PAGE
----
Homemade fresh Fig Newtons


Ahhhh, delicious Fig Newtons. Are they cookies stuffed with fig preserves or are they cleverly filled miniatures cakes? I prefer to think of them as bite-sized jammy morsels of heaven, the perfect treat to have alongside a lovely cup of tea or coffee. 

However, I am painfully aware of the divide that fig Newtons generate. Those of us who love them and those of us who, well let's just say, are devoid of taste buds. I guess by now you have figured out on which side of the fig Newton fence I sit on. 


Fig Newtons, like most things that are wonderful, have their enemies. Foes who only view the lovely fig bars as fiber packed laxatives presented in cookie form and relate them to Baby Boomers parents or in generation language “the Lucky Few” also referred to as the Silent Generation. So basically geriatric food. I’m guessing this kind of nonsensical hatred to what is arguably one of man’s greatest inventions is, in fact, the result of a fiber devoid diet and the misery that a life of constipation can bring. However the opinion so strong that even Nabisco gradually added all sorts of fillings into the unsuspecting biscuits until it finally dropped the Fig name all-together rebaptizing the pastry just Newton.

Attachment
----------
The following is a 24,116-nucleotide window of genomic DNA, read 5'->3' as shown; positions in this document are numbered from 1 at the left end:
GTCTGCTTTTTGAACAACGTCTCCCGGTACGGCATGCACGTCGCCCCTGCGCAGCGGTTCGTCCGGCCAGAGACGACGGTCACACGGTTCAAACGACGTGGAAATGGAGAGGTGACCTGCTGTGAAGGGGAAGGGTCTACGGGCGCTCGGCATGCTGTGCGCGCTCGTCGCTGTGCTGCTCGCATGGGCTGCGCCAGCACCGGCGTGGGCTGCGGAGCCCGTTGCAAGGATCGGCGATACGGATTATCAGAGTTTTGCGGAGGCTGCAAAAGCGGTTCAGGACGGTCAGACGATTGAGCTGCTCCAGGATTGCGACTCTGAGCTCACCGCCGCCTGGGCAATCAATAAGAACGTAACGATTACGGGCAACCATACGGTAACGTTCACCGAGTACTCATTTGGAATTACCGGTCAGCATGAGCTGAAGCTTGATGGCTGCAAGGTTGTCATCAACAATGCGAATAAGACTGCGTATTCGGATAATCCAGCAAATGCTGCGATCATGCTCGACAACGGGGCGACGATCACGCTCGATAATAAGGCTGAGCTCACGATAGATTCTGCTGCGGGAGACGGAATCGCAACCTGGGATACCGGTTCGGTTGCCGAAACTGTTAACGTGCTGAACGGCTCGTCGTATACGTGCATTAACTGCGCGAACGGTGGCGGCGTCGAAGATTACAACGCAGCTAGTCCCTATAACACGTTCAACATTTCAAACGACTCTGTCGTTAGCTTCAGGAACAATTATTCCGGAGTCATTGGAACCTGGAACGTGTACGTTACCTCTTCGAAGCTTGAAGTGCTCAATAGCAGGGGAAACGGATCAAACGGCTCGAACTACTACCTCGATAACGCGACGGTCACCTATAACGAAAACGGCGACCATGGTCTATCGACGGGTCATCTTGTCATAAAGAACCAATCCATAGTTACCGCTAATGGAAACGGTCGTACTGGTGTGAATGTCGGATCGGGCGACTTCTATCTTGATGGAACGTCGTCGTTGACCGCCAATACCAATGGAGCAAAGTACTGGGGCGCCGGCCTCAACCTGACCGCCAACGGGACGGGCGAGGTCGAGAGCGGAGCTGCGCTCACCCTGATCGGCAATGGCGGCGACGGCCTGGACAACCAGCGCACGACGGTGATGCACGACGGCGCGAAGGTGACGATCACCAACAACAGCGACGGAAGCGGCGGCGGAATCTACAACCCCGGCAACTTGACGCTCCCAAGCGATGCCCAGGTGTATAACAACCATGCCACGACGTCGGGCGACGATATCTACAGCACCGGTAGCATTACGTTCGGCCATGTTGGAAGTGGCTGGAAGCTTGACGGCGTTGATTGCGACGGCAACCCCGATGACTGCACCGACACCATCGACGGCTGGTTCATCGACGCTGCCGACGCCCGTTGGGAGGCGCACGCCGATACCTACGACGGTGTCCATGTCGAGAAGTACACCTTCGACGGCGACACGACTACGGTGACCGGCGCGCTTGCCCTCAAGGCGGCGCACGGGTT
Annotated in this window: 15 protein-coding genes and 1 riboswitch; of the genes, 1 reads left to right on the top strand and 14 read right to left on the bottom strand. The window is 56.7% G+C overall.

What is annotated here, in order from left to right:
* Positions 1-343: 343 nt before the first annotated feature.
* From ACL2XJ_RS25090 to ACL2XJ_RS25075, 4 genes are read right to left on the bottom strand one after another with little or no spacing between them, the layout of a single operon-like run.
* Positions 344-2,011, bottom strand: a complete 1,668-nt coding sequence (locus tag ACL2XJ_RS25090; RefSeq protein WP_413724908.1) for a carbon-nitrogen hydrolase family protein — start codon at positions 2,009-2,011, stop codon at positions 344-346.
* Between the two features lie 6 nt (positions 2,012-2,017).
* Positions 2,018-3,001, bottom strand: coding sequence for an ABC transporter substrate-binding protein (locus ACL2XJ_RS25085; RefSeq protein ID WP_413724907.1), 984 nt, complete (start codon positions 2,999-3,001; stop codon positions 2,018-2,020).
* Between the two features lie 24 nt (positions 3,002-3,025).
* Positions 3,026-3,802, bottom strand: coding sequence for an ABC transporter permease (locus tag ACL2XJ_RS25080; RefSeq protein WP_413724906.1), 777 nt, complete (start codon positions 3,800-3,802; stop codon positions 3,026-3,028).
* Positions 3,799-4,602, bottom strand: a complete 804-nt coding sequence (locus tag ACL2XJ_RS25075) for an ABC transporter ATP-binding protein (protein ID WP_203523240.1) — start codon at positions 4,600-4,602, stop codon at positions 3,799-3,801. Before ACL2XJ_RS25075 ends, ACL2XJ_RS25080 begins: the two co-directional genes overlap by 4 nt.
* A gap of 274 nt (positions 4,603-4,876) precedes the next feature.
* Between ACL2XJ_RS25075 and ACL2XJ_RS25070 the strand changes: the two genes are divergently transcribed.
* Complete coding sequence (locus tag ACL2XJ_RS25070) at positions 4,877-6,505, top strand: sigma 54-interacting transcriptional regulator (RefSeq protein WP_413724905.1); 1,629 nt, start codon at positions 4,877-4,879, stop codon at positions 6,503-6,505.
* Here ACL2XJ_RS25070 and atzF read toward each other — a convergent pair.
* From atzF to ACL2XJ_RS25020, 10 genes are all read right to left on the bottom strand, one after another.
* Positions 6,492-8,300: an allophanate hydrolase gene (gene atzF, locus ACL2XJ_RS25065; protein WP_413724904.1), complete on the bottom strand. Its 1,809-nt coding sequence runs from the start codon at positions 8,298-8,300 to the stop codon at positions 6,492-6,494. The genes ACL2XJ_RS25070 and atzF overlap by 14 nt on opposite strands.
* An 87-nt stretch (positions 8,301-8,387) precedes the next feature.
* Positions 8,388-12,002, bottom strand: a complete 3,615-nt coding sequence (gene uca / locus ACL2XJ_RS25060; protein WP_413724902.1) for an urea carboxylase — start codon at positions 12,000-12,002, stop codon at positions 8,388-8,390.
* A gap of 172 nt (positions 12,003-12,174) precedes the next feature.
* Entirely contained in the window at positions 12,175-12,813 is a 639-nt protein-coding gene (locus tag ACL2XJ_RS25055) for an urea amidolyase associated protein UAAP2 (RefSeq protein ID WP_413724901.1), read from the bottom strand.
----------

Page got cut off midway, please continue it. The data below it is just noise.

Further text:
If you ask me, the nice folks over at Nabisco should consider stepping away from some of the Oreos and Chips Ahoy in their diet and add a bit more jammy goodness. (Not that I have anything agains Oreos)


I have to say I am very biased towards fig Newtons, because they remind me of my grandmother. They were, without a doubt, her favorite store bought cookie. 

I particularly have one memory forever etched into my mind of a sunny day in her kitchen having Fig Newtons and juice while making crêpe paper flowers. (Another one of her many talents). Now for those of you who have never been to Bogota, let me tell you that a sunny day out there is about as common as winning a Bingo three times in a row. It can happen, but it usually doesn't. 


Let food be thy medicine